To effectively use an SMP, take the following into account when you are attempting to enhance performance:
The primary performance issue that is unique to SMP systems is workload concurrency, which can be expressed as, "Now that we have n processors, how do we keep them all usefully employed"? If only one processor in a four-way multiprocessor system is doing useful work at any given time, it is no better than a uniprocessor. It could possibly be worse, because of the extra code to avoid interprocessor interference.
Workload concurrency is the complement of serialization. To the extent that the system software or the application workload (or the interaction of the two) require serialization, workload concurrency suffers.
Workload concurrency may also be decreased, more desirably, by increased processor affinity. The improved cache efficiency gained from processor affinity may result in quicker completion of the program. Workload concurrency is reduced (unless there are more dispatchable threads available), but response time is improved.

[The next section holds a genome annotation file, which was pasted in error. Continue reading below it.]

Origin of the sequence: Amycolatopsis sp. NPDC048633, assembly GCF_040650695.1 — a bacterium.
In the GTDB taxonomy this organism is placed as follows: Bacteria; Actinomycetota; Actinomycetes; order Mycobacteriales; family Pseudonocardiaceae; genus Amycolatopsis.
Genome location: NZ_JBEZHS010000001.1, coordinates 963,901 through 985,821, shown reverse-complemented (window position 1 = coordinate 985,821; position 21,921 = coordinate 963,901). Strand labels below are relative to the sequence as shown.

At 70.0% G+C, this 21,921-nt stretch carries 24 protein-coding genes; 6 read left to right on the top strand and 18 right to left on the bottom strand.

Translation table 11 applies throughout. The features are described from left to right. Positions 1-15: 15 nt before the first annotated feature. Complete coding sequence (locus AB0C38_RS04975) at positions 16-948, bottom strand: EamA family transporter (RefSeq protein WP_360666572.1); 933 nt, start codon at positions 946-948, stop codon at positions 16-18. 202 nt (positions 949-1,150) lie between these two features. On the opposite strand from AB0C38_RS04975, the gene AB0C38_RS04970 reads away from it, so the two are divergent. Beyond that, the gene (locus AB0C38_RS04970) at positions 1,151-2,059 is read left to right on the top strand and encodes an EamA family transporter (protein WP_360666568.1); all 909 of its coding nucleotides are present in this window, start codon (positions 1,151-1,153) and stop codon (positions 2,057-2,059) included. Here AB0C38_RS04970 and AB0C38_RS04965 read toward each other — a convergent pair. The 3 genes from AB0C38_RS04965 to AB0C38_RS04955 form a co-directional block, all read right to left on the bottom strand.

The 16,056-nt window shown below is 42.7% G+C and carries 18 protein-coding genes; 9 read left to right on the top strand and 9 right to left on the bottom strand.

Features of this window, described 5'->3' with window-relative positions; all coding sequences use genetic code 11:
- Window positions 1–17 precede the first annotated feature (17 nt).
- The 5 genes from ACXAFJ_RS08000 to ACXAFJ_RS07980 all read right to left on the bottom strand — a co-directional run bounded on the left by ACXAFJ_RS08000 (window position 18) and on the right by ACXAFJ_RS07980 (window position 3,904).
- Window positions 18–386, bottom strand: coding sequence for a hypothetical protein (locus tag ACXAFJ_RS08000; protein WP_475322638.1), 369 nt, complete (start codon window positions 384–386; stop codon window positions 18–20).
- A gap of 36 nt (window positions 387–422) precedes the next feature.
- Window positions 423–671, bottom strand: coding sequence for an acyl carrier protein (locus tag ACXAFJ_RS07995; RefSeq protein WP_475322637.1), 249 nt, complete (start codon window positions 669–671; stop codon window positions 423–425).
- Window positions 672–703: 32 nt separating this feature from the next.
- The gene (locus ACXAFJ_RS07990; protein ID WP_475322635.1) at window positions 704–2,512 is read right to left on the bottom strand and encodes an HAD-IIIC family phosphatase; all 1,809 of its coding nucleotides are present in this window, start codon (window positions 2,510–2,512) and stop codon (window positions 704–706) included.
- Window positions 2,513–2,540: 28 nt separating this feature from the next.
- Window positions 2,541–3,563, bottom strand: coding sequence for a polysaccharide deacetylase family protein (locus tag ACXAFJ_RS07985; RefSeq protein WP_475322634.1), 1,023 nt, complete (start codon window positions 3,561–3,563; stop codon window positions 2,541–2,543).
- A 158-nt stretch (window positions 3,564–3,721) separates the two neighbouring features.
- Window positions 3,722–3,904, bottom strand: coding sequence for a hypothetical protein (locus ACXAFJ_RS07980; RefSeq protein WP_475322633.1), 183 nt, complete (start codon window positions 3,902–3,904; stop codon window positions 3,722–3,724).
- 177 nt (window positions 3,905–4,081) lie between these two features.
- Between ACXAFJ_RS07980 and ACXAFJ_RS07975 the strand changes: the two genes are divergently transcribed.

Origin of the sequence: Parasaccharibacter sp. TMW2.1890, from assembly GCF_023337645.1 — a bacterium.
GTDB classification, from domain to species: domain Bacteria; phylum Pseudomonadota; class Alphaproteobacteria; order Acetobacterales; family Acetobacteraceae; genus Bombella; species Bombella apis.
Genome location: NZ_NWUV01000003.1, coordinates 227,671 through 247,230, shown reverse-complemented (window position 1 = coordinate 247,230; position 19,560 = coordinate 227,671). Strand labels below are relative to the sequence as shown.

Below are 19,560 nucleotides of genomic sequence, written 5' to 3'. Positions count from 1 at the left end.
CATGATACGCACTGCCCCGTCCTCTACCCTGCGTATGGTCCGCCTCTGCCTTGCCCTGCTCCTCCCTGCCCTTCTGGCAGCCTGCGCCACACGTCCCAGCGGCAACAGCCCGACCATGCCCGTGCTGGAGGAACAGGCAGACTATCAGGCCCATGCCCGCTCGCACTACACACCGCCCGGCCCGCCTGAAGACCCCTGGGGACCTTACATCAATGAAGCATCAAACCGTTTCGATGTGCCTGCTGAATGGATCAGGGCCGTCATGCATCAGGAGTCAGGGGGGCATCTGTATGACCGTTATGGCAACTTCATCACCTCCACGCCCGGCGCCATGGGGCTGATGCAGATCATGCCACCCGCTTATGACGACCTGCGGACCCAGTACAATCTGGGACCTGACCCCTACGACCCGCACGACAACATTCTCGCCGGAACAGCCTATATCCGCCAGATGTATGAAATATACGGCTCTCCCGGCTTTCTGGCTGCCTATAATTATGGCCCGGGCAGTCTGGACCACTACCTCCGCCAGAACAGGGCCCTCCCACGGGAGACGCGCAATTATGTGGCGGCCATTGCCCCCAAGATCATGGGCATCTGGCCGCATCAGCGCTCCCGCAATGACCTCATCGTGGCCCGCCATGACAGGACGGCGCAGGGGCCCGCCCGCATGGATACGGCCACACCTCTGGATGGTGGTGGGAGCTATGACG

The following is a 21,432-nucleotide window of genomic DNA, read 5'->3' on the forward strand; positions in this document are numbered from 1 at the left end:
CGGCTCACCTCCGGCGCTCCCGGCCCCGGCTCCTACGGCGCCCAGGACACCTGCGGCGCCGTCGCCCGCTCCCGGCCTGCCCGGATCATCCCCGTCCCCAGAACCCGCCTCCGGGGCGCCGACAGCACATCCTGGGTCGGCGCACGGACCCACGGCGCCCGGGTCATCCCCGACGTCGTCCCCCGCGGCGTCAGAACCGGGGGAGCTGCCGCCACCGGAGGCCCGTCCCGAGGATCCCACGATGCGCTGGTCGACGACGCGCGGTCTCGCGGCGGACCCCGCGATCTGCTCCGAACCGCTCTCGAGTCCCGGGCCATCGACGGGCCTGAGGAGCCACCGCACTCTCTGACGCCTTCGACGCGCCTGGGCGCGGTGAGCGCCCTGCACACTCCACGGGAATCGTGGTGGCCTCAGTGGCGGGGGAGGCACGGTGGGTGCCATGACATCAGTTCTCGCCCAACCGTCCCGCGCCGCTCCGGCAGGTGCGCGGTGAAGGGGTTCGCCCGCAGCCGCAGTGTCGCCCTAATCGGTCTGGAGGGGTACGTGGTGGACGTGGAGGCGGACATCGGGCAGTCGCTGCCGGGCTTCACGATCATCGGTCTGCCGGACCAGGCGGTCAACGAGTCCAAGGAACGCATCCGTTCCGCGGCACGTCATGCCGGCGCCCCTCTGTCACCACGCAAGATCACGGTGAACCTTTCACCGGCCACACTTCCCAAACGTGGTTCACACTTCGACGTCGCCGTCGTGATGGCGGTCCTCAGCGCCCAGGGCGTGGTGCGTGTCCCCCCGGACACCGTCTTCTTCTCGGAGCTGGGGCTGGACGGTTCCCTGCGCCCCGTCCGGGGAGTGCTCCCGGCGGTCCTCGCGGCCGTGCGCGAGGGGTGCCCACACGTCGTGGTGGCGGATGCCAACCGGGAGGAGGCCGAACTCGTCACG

A component of workload concurrency, process concurrency, is the degree to which a multithreaded process has multiple dispatchable threads at all times.
The throughput of an SMP system is mainly dependent on:
The response time of a particular program in an SMP system is dependent on: